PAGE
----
PROPERTY FROM THE H.O. HAVEMEYER COLLECTION
Durand-Ruel, Paris (acquired from the artist on February 18, 1873)
M Leclanché (circa 1889)
Durand-Ruel, New York (on consignment from the above)
Mr. & Mrs. H. O. Havemeyer, New York (acquired from the above on May 28, 1901)
Adaline Havemeyer Frelinghuysen, Morristown (acquired by descent from the above in 1929)
H.O.H. Frelinghuysen (by descent from the above)
By descent from the above
London, 6th Exhibition of the Society of French Artists, 1873, no. 120
Paris, Galerie Georges Petit, Monet-Rodin, 1889, no. 30
Paris, Galerie Georges Petit, Tableaux par Besnard, Cazin, C. Monet, 1899, no. 45
New York, The Metropolitan Museum of Art, Splendid Legacy: The Havemeyer Collection, 1993, no. 391, illustrated in the catalogue
New York, The Metropolitan Museum of Art (on loan from 1994 to 2009)
Daniel Wildenstein, Claude Monet, Biographie et catalogue raisonné, vol. I, Lausanne & Paris, 1974, no. 200, illustrated p. 205; no. 65, discussed as Printemps, p. 447
Daniel Wildenstein, Claude Monet, Biographie et catalogue raisonné, vol. III, Lausanne & Paris, 1979, no. 986, discussed as Printemps, p. 249
Daniel Wildenstein, Claude Monet, Catalogue raisonné, vol. V, Lausanne & Paris, 1991, no. 200, listed p. 25
Daniel Wildenstein, Monet, Catalogue raisonné, vol. II, Cologne, 1996, no. 200, illustrated p. 91
Voilier sur le petit bras de la Seine, Argenteuil, created at the dawning of the Impressionist movement in the early 1870s, is one of Monet's first major landscapes of his new home, just outside of Paris. Argenteuil was famous for its annual regatta, and Monet took full advantage of the town's nautical resources to depict scenes of sailboats on the Seine. As Paul Hayes Tucker explains, "[By] 1871, when Monet moved there, his new home was not just some secluded little town outside of Paris but a celebrated center for pleasure boating in France. Boating meant Argenteuil and Argenteuil meant boating; the two were inseparable. The importance of this fact cannot be overemphasized, considering how much of Monet's work is devoted to sailboats on the Seine. He could have painted the barges or the fishing boats as Daubigny had when he came to neighboring Bezons – for these vessels could still be seen coming and going on the river in Argenteuil in the 1870s – but they were old-fashioned. Rather, Monet chose to depict only those craft that represented the leisure activity of the day, and one of the most up-to-date aspects of the life of the town" (P. H. Tucker, Monet at Argenteuil, New Haven, 1982, pp. 90-91).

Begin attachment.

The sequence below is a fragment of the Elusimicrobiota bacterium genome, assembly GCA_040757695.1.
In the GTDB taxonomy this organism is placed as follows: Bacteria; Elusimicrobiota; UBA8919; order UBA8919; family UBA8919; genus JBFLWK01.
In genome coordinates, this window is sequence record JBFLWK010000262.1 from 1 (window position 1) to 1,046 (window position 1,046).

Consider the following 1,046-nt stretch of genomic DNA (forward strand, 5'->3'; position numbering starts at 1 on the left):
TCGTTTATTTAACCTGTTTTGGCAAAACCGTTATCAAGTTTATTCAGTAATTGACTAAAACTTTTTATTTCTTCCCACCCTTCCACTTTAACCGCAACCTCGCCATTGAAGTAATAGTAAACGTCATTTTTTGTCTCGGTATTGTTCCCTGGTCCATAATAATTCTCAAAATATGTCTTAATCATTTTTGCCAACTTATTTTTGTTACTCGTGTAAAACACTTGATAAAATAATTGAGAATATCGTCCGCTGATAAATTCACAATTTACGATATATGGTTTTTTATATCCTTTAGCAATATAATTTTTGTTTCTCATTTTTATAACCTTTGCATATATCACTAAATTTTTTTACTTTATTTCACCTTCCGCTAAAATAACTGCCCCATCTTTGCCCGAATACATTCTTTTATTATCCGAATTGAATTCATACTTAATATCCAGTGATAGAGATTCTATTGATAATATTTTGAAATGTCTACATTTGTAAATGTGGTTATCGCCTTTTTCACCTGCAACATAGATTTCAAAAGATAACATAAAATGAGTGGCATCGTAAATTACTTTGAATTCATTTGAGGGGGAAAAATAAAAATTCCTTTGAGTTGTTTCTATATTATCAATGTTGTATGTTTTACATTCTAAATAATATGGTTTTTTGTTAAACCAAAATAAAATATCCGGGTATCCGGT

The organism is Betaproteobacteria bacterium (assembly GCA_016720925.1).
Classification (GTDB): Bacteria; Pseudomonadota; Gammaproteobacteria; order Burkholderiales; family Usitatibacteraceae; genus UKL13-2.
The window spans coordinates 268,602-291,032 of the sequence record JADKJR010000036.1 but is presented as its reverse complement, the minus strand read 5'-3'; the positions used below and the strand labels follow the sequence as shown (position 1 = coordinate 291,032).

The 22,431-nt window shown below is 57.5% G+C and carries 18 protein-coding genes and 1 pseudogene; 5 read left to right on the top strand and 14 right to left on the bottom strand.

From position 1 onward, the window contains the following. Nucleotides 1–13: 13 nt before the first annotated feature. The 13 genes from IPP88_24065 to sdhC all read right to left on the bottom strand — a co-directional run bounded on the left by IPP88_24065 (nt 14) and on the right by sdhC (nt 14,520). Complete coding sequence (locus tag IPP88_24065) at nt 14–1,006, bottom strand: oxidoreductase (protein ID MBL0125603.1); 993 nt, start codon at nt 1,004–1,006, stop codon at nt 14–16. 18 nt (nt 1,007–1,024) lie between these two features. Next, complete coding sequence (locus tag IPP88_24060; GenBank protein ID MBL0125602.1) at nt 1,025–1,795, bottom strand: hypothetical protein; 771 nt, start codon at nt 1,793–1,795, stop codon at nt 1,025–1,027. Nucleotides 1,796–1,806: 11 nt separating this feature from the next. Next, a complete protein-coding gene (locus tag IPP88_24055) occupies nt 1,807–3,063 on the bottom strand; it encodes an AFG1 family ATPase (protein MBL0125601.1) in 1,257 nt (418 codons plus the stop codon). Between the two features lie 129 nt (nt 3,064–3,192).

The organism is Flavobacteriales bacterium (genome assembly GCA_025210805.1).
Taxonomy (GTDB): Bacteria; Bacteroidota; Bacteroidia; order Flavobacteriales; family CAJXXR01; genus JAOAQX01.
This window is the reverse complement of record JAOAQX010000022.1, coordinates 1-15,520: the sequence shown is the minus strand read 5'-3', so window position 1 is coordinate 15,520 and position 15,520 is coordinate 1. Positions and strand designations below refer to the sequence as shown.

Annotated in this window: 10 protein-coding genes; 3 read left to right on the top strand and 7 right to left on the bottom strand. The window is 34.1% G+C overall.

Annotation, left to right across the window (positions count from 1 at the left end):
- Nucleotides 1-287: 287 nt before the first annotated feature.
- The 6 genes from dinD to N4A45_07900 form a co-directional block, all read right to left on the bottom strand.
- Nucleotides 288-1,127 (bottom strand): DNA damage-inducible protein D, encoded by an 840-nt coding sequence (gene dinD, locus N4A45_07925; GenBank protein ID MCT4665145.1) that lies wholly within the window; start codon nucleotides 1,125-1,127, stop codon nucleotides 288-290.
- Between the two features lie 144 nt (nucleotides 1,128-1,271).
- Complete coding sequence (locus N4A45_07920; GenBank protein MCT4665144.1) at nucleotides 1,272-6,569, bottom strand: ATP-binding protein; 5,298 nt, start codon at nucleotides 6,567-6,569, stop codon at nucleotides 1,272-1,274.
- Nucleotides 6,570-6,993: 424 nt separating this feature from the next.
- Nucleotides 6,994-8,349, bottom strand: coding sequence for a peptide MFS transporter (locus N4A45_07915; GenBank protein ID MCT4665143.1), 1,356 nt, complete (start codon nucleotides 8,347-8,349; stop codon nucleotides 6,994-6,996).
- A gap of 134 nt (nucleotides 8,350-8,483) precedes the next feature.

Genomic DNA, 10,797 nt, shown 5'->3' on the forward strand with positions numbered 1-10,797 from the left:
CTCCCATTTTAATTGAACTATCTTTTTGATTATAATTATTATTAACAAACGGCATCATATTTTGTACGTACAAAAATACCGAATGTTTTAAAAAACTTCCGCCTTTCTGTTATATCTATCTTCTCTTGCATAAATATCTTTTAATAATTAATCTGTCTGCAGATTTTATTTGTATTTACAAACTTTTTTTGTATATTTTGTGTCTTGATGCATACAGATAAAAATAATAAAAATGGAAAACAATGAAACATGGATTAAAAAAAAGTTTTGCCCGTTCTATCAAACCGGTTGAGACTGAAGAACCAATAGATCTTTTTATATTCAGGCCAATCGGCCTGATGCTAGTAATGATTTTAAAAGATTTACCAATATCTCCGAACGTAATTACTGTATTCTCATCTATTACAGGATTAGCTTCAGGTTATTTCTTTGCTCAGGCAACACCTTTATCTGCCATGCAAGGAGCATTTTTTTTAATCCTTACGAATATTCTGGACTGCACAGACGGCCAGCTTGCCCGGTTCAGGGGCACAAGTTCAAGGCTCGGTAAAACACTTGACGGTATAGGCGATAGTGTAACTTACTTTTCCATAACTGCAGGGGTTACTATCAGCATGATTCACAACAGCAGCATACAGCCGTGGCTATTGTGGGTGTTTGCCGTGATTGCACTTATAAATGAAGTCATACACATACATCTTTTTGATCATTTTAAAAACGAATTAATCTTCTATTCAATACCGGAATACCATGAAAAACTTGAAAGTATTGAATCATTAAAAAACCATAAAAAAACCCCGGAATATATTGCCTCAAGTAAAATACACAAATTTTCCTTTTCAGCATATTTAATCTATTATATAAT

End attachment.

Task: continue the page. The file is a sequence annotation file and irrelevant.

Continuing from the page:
The present work, painted in 1872, was one of Monet's first major compositions depicting the theme of boats on the water. Monet devoted several canvases to the subject in the early 1870s, most famously in his renowned Le Havre composition, Impression, soleil levant, which would launch the avant-garde movement named after a derivative of that painting's title. For his execution of Voilier sur le petit bras de la Seine, Argenteuil, Monet chose a location along the Seine known as the Petit Bras, literally a small arm or tributary of the river that encircled the island of Marante. The view here is nearly identical to one that Monet painted in the spring of 1872, leading Daniel Wildenstein to conclude that the present canvas must have been mistakenly dated by the artist at a later point. In both pictures, we are looking towards Bezons with the Colombes bank on the left and the Ile Marante in the foreground. This was a favorite spot for Monet to paint, and it is one of three particular locations, including the wide river basin and the heavily trafficked boat rental area, that figure into Monet's pictures of Argenteuil during the 1870s.
"Of the three sites," Paul Tucker tells us, "the Petit Bras attracted Monet the most during his first year. In addition to its Barbizon appeal, it was similar to the waterways he had recently painted in Holland. However, it did not occupy him to the exclusion of the basin and the boat rental area. As in his views of the town, Monet painted the gamut of tourist subjects, even an actual regatta. Over the next three years, he shifted his attention to the more public areas, returning to the Petit Bras only in 1876 after he stopped painting the highway and railroad bridges" (ibid., p. 96).
As was characteristic of his best Impressionist landscapes, Monet painted Voilier sur le petit bras de la Seine, Argenteuil on location, setting up his easel along the banks of the river in order to capture the fleeting effects of light and shadow glistening on the surface of the water. Monet's approach for this picture, and his other depictions of his boats along the Seine, was an exercise in celebrating the pleasures of modern life. Like Degas' depictions of the horserace or the ballet, Monet's depictions of sailboats and regattas was, according to Tucker, "a modern subject that revealed the spirit and opportunities of the ear and the processes and poetry of art" (ibid., p. 101). The present work has been on loan at The Metropolitan Museum of Art for the past fifteen years.
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